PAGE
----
A REVIEW of further education in Yorkshire has identified rural isolation and a lack of public transport is holding back students and employers – particularly in the upper dales.

The Department for Education study of North Yorkshire, East Riding, Hull and York was part of a national review of all further education and sixth form colleges in England. The exercise is designed to ensure colleges are financially stable and able to meet the present and future needs of students and employers in each region.

The area review report involved colleges working with each other, the Local Enterprise Partnerships (LEPs), councils and representatives the Department for Education.

The report found that there are expected to be an increase of more than 33,000 jobs between now and 2031 in the Yorkshire region, with the largest increase predicted to be in low pay, low skilled jobs in the visitor economy, retail, warehousing and the care sector.

Sectors recognised as important in the York, North Yorkshire and East Riding local enterprise area included agriculture, food manufacturing, the visitor economy, health and social care, construction and energy.

The area also has a specialism and high employment growth in scientific research and development, particularly agri-foods, agri-technology, bio-science and bio-economy.

The report stated: “Increasingly the LEP’s focus will be on trying to create well-paid jobs in high value sectors and have a local workforce with the level of qualifications that can fill these jobs, thereby increasing wage levels across the area.”

But one of the main barriers to this aim is the rural nature of the county, with North Yorkshire particularly badly affected by a lack of transport.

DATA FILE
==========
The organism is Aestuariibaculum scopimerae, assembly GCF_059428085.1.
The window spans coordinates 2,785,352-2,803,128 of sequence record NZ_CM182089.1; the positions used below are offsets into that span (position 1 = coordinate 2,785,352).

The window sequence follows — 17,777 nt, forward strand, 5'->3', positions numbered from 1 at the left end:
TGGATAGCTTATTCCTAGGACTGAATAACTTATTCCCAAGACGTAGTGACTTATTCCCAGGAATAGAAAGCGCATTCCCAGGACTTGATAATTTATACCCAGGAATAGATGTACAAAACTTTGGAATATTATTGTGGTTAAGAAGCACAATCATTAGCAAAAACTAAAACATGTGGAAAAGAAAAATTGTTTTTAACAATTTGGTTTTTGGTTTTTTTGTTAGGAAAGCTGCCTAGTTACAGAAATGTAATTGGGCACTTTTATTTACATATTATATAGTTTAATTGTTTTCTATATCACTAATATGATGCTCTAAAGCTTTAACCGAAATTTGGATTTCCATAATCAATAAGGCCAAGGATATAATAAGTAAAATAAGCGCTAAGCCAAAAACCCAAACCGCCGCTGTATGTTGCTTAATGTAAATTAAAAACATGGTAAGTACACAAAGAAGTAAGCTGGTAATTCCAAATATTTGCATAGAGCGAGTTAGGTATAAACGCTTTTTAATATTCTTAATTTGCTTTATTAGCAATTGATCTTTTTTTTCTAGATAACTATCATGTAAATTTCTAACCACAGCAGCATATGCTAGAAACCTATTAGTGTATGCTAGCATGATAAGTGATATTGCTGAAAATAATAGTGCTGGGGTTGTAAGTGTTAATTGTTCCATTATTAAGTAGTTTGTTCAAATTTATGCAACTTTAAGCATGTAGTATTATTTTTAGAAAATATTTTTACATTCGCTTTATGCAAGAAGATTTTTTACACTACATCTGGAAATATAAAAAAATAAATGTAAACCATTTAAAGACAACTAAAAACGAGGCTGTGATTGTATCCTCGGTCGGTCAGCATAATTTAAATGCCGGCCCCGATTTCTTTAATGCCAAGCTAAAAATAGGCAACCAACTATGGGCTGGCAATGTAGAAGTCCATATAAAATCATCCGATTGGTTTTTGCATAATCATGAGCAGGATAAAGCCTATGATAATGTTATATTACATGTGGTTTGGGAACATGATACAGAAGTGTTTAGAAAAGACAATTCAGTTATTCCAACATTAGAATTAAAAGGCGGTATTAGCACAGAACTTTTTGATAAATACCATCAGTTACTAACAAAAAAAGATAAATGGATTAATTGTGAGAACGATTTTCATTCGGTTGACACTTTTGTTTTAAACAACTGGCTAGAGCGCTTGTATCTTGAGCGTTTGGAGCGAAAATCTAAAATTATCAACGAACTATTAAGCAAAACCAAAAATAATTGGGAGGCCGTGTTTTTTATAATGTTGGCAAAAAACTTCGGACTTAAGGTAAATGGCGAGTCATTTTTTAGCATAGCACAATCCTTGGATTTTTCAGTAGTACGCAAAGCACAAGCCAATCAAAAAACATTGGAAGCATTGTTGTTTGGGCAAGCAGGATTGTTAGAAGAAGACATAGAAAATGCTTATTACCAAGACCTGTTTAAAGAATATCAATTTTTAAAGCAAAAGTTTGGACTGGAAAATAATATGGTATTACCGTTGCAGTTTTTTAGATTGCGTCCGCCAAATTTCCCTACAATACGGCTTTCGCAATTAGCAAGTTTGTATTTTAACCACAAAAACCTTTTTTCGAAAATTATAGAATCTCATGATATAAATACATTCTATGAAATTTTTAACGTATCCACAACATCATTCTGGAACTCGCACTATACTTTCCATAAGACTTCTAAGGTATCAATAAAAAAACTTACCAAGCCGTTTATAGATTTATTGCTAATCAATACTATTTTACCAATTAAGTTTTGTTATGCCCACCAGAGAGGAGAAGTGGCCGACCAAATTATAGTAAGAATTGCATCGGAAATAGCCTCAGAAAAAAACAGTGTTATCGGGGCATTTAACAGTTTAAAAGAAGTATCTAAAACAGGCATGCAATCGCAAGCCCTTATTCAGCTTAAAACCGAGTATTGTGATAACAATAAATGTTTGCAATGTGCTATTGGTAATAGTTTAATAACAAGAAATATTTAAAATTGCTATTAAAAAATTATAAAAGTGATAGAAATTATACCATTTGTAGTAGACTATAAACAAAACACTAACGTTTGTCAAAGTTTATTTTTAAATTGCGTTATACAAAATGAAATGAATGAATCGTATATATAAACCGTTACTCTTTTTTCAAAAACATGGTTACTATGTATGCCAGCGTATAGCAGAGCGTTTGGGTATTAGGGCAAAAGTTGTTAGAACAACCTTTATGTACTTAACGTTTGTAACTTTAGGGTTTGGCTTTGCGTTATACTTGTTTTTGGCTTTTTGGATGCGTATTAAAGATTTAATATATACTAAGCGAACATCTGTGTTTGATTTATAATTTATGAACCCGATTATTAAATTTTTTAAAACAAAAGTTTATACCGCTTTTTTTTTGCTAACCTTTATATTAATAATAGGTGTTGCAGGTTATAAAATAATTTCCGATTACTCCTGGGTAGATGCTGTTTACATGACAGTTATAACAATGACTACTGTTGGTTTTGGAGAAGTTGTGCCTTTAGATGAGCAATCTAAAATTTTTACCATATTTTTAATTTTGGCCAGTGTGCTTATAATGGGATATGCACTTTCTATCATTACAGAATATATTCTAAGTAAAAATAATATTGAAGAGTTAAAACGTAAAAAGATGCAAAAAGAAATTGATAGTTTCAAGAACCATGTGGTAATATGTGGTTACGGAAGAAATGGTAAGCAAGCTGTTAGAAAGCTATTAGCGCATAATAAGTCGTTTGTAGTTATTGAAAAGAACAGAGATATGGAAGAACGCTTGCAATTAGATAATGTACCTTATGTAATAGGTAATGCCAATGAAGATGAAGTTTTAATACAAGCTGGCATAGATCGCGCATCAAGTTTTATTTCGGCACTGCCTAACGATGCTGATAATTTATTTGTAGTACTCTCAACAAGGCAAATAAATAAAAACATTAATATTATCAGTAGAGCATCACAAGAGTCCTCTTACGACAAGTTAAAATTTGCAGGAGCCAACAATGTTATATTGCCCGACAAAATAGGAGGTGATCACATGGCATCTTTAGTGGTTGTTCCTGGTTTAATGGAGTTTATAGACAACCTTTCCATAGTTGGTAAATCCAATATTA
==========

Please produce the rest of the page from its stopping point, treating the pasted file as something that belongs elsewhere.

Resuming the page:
The report stated: “rurality is seen as a barrier to accessing learning opportunities. This relates not only to travel to college issues, but delivery of apprenticeships in rural areas often comes up against transport issues for young people, especially when many of the opportunities are in the visitor economy where pay is low and hours “unsociable” and not matched to public transport provision.”

The report identified how there was a limited vocational training available in the upper Dales and Swaledale area and particularly a lack of higher level hospitality and tourism training.

It stated the use of outreach centres and peripatetic tutors had been suggested as a solution to reduce isolation of learners.

The report identified a number of key areas of change needed, including increasing the number of people with high-level skills and qualifications and addressing "rural access and inclusion issues ensuring that all learners have access to high quality learning environments and progression routes regardless of where they live.”

Further work will now take place between local authorities and the Local Enterprise Partnership to establish the extent that further education was affected by rural isolation and stated they would both invest in infrastructure and broadband and look at finding funding for an “access to skills” transport fund.

It said there “may be scope” to improve co-ordination of transport arrangements through local authority teams, though it was recognised that the “system was complex”.